I’ve written several papers on congestion and road pricing*. The most common type seen in the United States is HOT (high occupancy tolling) lanes. This is where drivers can pay to use uncongested lanes; drivers who carpool may use the lane for free or at a discount. Transit buses can always use the lane for free.
From the University of California Transportation Center comes new research on paying for roads with congestion versus paying for roads with sales taxes and their respective burden on poor residents.
Will research show that more people will benefit from paying sales tax to support a transit system than from paying (all kinds of) taxes to support a highway?
This analysis has focused on one side of the ledger: the question of who pays. But transportation systems have both costs and beneï¬ts. Indeed, the access benefits of travel are transportation’s raison d’être. So while regressivity can be viewed as a cost of roadÂ pricing (and of most other ways of paying for roads), pricing confers transportation benefits that other transportation finance mechanisms do not. Tolls and taxes can both pay to build a road. But congestion pricing can also reduce traffic delays, fuel consumption, and vehicle emissions, often to a surprising degree. Sales tax finance for transportation, by comparison, does none of these things.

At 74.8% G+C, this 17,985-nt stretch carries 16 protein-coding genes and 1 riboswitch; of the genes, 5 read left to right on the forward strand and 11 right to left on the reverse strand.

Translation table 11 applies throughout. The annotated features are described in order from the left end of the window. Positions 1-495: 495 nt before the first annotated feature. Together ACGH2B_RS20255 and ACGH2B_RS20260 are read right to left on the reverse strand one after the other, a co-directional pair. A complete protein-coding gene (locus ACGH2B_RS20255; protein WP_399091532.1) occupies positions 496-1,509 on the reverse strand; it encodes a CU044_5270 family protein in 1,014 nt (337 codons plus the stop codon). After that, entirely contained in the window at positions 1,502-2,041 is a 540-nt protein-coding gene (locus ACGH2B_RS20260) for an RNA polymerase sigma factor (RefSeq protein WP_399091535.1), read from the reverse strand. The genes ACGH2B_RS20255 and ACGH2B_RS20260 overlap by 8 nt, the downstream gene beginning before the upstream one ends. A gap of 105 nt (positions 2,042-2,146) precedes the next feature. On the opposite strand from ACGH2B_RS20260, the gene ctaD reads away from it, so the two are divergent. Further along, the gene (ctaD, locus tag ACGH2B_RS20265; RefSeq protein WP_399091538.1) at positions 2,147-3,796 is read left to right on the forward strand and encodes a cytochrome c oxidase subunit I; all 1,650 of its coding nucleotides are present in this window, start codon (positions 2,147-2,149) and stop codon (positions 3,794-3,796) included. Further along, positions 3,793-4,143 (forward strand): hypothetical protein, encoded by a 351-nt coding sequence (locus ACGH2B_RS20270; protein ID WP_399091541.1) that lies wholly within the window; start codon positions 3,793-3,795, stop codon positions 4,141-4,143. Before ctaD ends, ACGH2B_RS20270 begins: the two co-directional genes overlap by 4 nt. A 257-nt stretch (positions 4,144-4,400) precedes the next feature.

I think the appropriate direction of this research should next discuss and examine the fairness of using sales taxes to provide operational and capital funding for transit. In Chicagoland, the Regional Transportation Authority is partially supported by a local sales tax. While sales tax financing for road building may not reduce traffic delays, fuel consumption, or vehicle emissions, supporting a reliable, robust and expansive transit network can do all of those things by reducing the number of single occupant vehicles on the road.
*Here’s one I’ve written: Implementing value pricing on a highway in Southern California, which I excerpted in HOT lanes and equity.